Wednesday 21 February 2018

Defeat will stay with players forever and cut deeper in time

Schmidt's biggest challenge is to match ambition and expectation with consistency

Paul O’Connell, Ian Madigan and Sean O’Brien watch New Zealand's injury-time conversion go over the posts
Paul O’Connell, Ian Madigan and Sean O’Brien watch New Zealand's injury-time conversion go over the posts
Tony Ward

Tony Ward

Two days on, multi-media analysis complete and still the hurt grows. I'm not too sure the comparison stands with 1978 but back then we, the Munster players, didn't appreciate what we had achieved until well after the event.

I suspect that regardless of what this professional generation have achieved to date or may still achieve before their careers wind up, the angst of what unfolded in the final minutes of the Aviva Stadium epic will stay with them forever and, if anything, cut deeper in time.

To be within seconds of history, having deservedly led from the fourth minute to the 81st, is gut-wrenching and emotionally challenging in the extreme. Had Ireland won, the Kiwis would no doubt have extended the hand of friendship at the final blast of Nigel Owens' whistle with the accompanying, "Thanks mate, you deserved it."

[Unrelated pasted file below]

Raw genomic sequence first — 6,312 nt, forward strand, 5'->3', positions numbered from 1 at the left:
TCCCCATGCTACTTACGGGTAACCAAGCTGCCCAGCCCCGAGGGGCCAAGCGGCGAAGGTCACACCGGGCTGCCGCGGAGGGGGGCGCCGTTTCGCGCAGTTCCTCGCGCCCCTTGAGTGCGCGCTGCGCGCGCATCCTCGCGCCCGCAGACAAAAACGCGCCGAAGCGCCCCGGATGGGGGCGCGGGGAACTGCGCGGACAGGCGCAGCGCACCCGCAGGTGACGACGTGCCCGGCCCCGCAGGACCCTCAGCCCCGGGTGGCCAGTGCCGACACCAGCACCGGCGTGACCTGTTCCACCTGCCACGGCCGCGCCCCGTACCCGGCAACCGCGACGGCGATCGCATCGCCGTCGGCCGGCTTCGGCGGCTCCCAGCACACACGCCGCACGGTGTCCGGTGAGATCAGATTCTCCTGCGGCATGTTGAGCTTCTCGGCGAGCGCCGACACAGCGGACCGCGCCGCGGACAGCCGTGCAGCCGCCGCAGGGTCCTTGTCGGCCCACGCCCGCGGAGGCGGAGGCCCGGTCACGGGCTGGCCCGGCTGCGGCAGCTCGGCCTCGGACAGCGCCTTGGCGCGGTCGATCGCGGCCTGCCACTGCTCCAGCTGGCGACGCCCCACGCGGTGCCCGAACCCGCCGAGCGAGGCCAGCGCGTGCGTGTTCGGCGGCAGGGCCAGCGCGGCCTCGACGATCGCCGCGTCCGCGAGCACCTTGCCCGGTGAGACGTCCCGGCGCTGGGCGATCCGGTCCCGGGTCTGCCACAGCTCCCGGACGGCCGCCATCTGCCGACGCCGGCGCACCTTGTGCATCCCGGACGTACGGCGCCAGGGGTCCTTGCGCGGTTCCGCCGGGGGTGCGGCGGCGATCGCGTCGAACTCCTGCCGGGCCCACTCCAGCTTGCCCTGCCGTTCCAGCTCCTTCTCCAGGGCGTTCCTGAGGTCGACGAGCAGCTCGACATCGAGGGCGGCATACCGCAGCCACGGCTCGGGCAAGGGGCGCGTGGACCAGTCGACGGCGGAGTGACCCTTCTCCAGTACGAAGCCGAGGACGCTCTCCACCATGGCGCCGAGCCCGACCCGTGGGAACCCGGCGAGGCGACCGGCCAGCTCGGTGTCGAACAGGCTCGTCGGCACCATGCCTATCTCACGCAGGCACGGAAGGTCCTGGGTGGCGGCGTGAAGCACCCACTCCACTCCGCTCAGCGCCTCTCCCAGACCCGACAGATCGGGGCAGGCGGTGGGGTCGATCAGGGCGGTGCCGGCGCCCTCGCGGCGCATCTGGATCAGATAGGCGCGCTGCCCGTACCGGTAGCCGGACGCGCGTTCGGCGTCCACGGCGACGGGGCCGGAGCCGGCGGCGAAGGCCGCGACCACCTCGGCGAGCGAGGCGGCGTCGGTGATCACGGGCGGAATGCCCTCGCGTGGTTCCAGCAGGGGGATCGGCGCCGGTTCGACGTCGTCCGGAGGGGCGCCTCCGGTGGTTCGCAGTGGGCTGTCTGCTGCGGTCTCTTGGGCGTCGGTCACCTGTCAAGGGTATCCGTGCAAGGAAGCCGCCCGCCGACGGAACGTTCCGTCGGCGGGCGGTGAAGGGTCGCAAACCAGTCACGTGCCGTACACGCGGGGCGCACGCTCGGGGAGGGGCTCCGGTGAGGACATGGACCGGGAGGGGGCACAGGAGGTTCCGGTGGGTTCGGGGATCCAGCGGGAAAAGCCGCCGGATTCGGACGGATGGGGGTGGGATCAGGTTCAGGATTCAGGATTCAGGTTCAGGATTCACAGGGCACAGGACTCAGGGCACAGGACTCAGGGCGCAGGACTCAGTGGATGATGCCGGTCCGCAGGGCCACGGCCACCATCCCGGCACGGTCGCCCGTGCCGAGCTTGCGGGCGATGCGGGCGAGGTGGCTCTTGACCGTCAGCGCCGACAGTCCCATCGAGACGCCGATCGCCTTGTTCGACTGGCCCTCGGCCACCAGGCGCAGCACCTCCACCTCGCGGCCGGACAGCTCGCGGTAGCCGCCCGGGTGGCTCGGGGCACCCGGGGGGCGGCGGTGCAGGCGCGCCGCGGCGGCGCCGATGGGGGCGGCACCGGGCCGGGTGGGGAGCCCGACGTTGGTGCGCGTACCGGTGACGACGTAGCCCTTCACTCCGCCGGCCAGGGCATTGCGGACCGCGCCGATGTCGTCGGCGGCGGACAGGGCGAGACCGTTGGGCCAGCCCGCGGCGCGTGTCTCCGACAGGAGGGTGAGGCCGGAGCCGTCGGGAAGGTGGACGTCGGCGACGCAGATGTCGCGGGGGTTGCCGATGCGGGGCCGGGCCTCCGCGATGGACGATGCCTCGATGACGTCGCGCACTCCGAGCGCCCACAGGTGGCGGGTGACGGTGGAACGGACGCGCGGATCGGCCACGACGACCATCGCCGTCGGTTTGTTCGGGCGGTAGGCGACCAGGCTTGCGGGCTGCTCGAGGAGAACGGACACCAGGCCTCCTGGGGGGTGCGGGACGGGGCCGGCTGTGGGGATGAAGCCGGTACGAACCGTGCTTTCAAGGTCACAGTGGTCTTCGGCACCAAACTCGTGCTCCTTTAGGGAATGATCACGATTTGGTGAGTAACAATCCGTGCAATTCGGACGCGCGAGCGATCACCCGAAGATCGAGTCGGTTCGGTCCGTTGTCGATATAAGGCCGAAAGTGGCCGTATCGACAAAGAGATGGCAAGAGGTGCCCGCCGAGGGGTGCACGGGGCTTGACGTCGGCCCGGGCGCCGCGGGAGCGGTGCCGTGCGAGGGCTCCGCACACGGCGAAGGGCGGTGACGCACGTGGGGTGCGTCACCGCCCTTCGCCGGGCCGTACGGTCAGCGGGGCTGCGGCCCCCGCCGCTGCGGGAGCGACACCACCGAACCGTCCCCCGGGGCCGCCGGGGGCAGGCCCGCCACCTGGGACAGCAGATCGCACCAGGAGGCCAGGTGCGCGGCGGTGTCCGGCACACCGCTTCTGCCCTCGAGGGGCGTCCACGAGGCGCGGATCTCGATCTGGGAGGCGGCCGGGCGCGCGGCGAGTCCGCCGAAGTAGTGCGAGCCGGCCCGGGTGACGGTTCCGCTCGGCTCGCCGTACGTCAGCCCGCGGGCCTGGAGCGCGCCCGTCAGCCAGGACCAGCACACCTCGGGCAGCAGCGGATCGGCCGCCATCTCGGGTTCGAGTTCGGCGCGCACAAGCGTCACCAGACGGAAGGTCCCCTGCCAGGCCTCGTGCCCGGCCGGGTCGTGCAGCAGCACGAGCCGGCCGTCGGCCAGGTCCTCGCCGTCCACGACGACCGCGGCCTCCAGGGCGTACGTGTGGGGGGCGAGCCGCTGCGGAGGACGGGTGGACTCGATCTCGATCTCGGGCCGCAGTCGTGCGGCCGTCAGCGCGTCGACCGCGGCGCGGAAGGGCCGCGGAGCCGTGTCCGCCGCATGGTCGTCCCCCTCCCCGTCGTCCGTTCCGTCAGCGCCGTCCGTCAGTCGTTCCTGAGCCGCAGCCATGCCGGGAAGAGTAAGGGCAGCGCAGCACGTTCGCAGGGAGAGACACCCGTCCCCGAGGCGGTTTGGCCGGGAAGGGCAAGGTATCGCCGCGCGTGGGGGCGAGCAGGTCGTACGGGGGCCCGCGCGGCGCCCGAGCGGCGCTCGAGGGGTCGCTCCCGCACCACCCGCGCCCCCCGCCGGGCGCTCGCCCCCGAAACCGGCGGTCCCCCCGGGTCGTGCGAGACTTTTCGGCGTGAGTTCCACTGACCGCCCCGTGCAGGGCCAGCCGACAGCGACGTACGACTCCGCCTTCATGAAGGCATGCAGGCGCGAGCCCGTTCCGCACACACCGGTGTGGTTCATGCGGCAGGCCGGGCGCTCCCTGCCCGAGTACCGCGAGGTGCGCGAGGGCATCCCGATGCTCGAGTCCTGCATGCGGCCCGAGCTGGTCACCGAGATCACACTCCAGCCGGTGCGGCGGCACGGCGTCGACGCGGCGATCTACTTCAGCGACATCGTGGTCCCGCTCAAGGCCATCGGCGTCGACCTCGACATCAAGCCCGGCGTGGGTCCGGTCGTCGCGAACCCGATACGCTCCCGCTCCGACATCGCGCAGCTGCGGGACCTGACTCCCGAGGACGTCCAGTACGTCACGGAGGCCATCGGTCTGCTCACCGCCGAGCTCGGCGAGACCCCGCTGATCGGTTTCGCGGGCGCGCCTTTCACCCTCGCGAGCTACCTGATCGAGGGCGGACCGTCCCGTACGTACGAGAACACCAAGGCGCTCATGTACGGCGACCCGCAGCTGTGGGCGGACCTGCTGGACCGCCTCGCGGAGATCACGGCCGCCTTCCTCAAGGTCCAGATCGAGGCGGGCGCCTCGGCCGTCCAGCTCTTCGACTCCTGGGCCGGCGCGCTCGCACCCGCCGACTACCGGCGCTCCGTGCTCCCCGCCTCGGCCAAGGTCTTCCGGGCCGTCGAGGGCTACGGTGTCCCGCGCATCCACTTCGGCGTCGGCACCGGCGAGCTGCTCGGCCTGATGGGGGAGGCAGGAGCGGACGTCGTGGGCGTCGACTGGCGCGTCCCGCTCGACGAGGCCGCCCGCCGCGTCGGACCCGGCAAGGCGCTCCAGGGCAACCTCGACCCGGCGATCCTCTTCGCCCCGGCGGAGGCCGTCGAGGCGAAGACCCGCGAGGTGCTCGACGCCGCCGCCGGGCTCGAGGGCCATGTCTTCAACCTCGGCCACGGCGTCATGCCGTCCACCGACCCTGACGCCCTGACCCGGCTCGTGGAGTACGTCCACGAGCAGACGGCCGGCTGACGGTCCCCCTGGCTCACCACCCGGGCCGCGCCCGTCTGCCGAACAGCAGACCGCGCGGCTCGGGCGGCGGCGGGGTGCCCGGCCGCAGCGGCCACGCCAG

It would have been no freak result but one richly deserved on the back of a performance that made every Ireland supporter proud.

Right now, as articulated by the outstanding Sean O'Brien to our own Vincent Hogan, the players don't want to deal in moral victories, yet they and more importantly this newly installed Ireland management appreciate only too well where this squad now stands compared with seven days ago.